Both Rose and Cissy made low courtesies, for great respect was then paid to a clergyman. They called them priests, for very few could read the Bible, which tells us that the only priest is our Lord Jesus Christ. A priest does not mean the same thing as a clergyman, though too many people thoughtlessly speak as if it did. A priest is a man who offers a sacrifice of some living thing to God. So, as Jesus Christ, who offered Himself, is our sacrifice, and there can never be any other, there cannot be any priests now. There are a great many texts which tell us this, but I will only mention one, which you can look out in your Bibles and learn by heart: the tenth verse of the tenth chapter of the Epistle to the Hebrews. It is easy to remember two tens.

Cissy was a little frightened when she saw that Sir Thomas walked on with them; but Rose marched on as if she did not care whether he came or not. For about a year after Queen Mary's accession Sir Thomas had come pretty regularly to the prayer-meetings which were held sometimes at the Blue Bell, and sometimes at Ursula Felstede's at Thorpe, and also sometimes at John Love's on the Heath. He often read the Bible to them, and gave them little sermons, and seemed as kind and pleasant as possible. But when Queen Mary had been about a year on the throne, and it could be plainly seen which way things were going—that is, that she would try to bring back the Popish religion which her brother had cast off—Sir Thomas began to come less often. He found it too far to John Love's and to Thorpe; and whenever the meeting was at the Blue Bell, which was only a few hundred yards from the Vicarage,—well, it certainly was odd that Sir Thomas was always poorly on that night. Still, nobody liked to think that he was making believe; but Alice Mount said so openly, and Rose had heard her.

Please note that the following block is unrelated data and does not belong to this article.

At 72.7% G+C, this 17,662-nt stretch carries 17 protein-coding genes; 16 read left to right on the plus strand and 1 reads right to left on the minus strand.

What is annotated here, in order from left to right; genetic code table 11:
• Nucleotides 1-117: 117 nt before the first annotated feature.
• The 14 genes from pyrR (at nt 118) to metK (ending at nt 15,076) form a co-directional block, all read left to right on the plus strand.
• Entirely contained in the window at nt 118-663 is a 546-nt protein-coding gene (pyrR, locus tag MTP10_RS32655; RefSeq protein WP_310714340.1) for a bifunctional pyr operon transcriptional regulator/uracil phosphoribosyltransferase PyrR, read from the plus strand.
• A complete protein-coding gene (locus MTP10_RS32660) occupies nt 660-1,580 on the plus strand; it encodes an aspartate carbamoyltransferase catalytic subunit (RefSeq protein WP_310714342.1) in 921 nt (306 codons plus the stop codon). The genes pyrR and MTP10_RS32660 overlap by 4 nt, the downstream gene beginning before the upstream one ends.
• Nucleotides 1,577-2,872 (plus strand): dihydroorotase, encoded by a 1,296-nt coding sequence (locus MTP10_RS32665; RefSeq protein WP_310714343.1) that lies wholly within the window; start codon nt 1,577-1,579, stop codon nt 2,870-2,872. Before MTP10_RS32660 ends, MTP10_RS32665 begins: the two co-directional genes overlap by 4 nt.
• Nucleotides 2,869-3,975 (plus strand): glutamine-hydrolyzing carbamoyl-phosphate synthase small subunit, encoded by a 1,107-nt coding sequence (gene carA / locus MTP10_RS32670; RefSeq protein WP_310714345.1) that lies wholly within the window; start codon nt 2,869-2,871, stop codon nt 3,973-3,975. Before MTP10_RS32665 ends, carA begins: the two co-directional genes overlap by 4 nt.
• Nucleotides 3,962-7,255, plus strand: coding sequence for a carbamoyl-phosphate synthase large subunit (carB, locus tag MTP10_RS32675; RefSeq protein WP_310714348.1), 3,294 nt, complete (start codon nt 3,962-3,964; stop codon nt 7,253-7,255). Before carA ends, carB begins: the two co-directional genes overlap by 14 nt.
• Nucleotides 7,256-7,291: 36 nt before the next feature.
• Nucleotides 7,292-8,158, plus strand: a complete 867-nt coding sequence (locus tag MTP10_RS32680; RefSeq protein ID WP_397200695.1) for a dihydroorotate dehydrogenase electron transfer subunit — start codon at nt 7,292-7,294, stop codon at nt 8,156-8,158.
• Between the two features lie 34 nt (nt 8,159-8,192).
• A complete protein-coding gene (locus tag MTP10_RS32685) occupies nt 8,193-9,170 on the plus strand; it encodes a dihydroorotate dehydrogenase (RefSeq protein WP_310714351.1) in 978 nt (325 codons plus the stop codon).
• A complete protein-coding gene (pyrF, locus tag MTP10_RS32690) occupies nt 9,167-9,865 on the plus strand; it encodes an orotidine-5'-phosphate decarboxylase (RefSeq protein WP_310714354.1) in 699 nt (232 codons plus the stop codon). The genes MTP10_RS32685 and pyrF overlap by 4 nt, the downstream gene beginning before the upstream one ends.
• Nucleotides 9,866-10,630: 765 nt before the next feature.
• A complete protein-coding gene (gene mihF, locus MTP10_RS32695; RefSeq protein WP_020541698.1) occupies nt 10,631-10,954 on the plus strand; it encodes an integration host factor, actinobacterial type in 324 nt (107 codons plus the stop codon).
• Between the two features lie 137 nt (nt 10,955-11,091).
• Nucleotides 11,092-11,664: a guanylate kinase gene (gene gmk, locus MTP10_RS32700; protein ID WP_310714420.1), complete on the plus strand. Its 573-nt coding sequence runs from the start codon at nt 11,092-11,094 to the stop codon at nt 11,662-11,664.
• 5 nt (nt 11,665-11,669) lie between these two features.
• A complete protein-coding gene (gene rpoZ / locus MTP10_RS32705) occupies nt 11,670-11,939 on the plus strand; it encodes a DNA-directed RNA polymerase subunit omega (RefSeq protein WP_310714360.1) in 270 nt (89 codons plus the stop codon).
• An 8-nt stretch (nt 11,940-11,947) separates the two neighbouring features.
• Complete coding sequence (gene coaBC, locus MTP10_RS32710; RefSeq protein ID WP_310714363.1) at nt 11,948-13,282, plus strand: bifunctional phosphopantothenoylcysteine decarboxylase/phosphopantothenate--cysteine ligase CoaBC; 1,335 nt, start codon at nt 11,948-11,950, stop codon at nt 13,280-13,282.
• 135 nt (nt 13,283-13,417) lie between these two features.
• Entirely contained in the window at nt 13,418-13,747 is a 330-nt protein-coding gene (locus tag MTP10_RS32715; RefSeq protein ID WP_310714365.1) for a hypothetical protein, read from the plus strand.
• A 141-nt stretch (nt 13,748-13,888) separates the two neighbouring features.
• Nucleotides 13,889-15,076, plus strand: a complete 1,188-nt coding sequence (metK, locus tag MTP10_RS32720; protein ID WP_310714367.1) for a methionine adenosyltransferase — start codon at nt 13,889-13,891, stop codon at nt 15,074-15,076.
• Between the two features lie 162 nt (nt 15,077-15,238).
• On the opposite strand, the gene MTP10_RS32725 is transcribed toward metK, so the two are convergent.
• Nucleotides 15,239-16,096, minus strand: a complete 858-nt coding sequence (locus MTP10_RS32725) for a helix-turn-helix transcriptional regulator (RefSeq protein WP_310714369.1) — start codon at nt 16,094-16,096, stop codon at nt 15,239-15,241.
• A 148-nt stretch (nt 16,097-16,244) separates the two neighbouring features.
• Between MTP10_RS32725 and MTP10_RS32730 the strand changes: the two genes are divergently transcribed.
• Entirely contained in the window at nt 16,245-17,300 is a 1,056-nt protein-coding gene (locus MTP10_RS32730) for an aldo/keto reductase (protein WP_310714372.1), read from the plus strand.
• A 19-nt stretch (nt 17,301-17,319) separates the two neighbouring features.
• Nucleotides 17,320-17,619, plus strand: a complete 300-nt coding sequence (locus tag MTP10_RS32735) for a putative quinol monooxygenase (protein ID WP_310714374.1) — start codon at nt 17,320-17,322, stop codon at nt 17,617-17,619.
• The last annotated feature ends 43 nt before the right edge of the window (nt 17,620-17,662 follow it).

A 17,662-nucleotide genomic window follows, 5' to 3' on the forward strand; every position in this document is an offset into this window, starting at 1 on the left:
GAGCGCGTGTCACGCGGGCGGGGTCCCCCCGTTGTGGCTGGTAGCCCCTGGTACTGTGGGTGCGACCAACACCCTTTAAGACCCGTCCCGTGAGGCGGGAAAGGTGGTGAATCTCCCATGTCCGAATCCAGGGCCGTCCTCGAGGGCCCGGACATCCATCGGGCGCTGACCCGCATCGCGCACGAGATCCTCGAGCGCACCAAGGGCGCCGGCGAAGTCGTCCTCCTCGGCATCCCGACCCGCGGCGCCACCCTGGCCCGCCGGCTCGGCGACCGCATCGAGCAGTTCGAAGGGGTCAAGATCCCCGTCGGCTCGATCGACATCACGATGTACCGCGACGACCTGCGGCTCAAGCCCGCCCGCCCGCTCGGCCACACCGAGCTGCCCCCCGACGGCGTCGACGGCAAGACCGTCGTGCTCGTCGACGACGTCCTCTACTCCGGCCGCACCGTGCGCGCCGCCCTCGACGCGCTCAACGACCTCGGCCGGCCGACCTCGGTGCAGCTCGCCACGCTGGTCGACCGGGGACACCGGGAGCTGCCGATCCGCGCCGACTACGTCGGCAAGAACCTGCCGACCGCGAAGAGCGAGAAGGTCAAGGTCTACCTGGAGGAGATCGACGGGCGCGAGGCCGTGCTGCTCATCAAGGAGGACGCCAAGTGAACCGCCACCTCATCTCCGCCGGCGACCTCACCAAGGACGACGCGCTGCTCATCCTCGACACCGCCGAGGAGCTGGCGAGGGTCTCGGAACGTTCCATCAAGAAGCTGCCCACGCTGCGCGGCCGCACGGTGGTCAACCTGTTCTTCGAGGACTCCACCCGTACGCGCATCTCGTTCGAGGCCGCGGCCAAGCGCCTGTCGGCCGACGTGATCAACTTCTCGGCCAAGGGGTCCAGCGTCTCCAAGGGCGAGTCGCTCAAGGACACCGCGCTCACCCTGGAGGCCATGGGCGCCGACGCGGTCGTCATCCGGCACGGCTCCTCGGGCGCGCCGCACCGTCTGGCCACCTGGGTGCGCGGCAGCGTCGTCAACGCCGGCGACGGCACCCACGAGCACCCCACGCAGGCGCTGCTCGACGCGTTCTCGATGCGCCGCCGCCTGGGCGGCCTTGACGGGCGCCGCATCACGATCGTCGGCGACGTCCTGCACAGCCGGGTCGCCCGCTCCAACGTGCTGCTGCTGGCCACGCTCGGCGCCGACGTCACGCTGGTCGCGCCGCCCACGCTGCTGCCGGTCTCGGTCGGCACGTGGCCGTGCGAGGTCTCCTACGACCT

Cissy Johnson was not old enough to understand all the reasons why her father distrusted the priest; but she knew well that "Father didn't like him," and like the dutiful little girl she was, she was resolved not to make a friend of any one whom her father disliked, for she knew that he might have good reasons which she could not understand. But Cissy had been taught to be civil to everybody, and respectful to her betters— lessons of which a little more would not hurt some folks in the present day. People make a great mistake who think that you cannot both be respectful to others and independent for yourself. The Bible teaches us to do both. Being in this state of mind, Cissy was decidedly pleased to see her father coming up from the other end of the lane.